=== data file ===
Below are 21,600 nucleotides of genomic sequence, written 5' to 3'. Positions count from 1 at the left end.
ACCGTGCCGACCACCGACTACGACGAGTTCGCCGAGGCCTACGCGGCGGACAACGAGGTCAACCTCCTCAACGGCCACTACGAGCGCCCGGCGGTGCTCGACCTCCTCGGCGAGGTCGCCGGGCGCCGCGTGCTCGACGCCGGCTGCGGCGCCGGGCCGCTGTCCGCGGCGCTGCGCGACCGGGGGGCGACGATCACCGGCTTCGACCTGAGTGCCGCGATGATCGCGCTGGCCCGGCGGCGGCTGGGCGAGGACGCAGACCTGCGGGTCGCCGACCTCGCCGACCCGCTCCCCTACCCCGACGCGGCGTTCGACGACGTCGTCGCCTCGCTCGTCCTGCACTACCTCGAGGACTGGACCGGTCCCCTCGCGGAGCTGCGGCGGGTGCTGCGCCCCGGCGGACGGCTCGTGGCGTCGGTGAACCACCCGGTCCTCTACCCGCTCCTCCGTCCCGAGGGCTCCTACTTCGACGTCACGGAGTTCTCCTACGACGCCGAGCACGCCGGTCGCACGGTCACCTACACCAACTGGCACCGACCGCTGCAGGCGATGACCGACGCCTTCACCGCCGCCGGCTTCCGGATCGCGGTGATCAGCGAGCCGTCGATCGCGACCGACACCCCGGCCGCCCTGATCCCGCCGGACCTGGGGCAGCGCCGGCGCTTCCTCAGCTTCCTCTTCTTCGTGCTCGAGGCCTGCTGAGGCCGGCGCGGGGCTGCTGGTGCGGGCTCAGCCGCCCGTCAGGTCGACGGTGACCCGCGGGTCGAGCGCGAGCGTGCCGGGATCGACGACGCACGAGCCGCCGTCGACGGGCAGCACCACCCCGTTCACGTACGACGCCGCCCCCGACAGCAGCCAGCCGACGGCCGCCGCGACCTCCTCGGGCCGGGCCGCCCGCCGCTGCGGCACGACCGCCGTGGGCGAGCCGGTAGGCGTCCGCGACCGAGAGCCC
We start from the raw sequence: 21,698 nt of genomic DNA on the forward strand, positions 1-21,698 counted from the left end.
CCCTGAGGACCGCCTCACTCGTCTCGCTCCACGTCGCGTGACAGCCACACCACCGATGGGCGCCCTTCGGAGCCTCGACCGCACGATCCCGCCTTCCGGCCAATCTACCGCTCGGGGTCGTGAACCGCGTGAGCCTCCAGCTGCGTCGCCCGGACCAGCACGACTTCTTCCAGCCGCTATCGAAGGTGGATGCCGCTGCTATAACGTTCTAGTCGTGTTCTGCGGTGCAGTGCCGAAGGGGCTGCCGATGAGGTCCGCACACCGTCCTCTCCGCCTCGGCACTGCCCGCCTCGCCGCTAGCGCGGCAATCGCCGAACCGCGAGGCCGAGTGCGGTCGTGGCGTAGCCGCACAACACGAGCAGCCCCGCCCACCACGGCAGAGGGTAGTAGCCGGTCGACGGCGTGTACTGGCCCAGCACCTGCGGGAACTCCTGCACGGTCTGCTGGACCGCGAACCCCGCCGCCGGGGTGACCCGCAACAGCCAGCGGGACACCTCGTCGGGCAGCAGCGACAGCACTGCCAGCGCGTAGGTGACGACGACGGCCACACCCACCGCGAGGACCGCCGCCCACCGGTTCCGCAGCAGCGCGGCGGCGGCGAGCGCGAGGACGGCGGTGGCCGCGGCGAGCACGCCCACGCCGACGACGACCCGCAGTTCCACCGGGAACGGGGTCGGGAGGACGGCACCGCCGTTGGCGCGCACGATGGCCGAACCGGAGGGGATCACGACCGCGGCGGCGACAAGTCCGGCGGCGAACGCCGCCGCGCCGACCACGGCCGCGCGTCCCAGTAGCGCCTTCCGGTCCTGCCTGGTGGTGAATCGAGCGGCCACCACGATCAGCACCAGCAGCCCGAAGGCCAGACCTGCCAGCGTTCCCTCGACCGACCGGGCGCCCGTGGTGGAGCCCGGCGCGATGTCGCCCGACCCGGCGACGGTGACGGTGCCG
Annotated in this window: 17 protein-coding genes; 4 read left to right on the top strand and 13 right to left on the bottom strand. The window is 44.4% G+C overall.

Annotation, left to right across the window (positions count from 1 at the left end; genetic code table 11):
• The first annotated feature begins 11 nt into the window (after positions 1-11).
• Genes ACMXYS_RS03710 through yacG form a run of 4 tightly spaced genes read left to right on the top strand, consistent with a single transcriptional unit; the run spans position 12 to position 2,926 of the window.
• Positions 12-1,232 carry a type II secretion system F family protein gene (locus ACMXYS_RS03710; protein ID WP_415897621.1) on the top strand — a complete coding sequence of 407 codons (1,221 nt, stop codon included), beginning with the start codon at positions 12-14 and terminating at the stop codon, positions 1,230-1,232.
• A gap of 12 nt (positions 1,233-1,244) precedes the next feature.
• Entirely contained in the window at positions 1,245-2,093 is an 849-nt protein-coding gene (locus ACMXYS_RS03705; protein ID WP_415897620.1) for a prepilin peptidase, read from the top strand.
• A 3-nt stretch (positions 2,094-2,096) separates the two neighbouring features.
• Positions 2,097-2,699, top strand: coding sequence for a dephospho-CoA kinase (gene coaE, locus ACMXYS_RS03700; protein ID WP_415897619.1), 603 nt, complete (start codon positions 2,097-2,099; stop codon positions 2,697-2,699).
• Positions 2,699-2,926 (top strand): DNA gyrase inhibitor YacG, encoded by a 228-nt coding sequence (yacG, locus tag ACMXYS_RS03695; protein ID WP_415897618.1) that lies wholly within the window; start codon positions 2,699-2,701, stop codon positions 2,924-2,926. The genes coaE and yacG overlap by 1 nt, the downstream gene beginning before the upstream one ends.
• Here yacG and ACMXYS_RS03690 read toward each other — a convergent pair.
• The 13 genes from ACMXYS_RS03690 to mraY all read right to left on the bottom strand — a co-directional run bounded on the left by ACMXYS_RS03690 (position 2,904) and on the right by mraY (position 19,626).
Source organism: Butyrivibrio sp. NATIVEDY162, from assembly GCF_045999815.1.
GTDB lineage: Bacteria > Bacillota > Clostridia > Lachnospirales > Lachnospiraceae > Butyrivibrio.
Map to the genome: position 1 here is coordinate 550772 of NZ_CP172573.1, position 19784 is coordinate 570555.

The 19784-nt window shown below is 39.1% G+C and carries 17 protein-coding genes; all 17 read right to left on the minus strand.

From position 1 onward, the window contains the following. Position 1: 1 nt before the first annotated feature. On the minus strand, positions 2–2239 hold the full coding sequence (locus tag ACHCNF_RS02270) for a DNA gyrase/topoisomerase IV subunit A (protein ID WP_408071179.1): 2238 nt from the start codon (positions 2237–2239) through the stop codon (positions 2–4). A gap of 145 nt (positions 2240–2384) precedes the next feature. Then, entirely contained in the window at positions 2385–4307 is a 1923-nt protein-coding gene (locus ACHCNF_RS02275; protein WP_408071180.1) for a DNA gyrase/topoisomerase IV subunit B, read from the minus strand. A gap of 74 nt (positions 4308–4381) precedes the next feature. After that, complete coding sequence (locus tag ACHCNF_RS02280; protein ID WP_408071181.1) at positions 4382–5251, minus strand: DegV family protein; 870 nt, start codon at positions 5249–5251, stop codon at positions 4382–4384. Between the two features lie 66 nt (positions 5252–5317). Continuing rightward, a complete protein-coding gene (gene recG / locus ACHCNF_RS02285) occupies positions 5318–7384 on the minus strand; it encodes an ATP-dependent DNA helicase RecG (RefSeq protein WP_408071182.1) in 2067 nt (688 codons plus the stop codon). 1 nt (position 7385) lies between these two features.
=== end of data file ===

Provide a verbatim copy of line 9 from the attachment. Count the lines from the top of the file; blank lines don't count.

• Positions 12-1,232 carry a type II secretion system F family protein gene (locus ACMXYS_RS03710; protein ID WP_415897621.1) on the top strand — a complete coding sequence of 407 codons (1,221 nt, stop codon included), beginning with the start codon at positions 12-14 and terminating at the stop codon, positions 1,230-1,232.